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April 2009

The Indigenous Livestock of Southern Africa

Dawie du Toit, who breeds damaras in South Africa and who is the unofficial unelected President of the "World Damara Federation" recently gave a paper in Paris on The Indigenous Livestock of Southern Africa.He discussed the Ankole cattle of Uganda, the Red Masai sheep of Kenya, Africaner sheep of the Cape, Zulu and Pedi sheep of the Bantu speaking people, and the Sanga cattle and Damara sheep of the Himba people in Northern Namibia. On the front of his report is a picture of a golden ram from the National Museum in Afghanistan which looks just like a damara. He describes the damara as "one of the world's most valuable sheep breeds".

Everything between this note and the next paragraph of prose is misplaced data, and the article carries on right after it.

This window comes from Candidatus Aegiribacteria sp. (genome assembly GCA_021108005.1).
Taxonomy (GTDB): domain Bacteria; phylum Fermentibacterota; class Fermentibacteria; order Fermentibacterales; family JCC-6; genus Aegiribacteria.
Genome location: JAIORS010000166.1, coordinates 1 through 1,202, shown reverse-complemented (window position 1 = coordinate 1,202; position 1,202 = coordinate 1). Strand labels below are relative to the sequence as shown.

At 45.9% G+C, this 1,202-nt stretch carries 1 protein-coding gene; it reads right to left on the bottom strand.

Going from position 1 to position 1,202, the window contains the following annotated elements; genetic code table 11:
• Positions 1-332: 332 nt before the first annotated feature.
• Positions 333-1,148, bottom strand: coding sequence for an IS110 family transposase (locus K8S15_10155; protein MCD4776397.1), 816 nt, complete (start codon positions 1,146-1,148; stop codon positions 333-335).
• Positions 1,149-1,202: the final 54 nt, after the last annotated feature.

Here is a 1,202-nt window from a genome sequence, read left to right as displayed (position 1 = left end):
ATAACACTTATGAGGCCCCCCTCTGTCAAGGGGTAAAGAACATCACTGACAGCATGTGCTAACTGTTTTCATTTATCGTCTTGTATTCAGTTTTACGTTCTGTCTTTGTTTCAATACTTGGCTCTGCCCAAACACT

"Damara genes have to a large extent been shaped by natural selection", says Dawie, "The Damara had to survive for many centuries without veterinary support in a hostile environment - the Damara is only one of the few sheep breeds in Southern Africa, that, over millennia, walked all the way down Africa with its African pastoralists".

He also has an interesting history of the Merino, which also came from South Africa, but they did not walk there - they arrived by sea, POSH class, on silk cushions in a golden cage.

See the full report [PDF, 625KB]
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